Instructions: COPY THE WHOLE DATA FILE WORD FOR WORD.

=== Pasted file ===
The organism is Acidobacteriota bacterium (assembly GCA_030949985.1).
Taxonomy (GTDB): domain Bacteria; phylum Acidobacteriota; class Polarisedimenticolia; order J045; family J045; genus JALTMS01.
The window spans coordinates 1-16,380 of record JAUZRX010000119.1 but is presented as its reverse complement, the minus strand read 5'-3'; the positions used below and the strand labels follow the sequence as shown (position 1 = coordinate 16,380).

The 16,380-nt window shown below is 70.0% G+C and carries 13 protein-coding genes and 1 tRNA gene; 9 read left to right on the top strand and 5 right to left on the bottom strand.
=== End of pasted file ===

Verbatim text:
The organism is Acidobacteriota bacterium (assembly GCA_030949985.1).
Taxonomy (GTDB): domain Bacteria; phylum Acidobacteriota; class Polarisedimenticolia; order J045; family J045; genus JALTMS01.
The window spans coordinates 1-16,380 of record JAUZRX010000119.1 but is presented as its reverse complement, the minus strand read 5'-3'; the positions used below and the strand labels follow the sequence as shown (position 1 = coordinate 16,380).

The 16,380-nt window shown below is 70.0% G+C and carries 13 protein-coding genes and 1 tRNA gene; 9 read left to right on the top strand and 5 right to left on the bottom strand.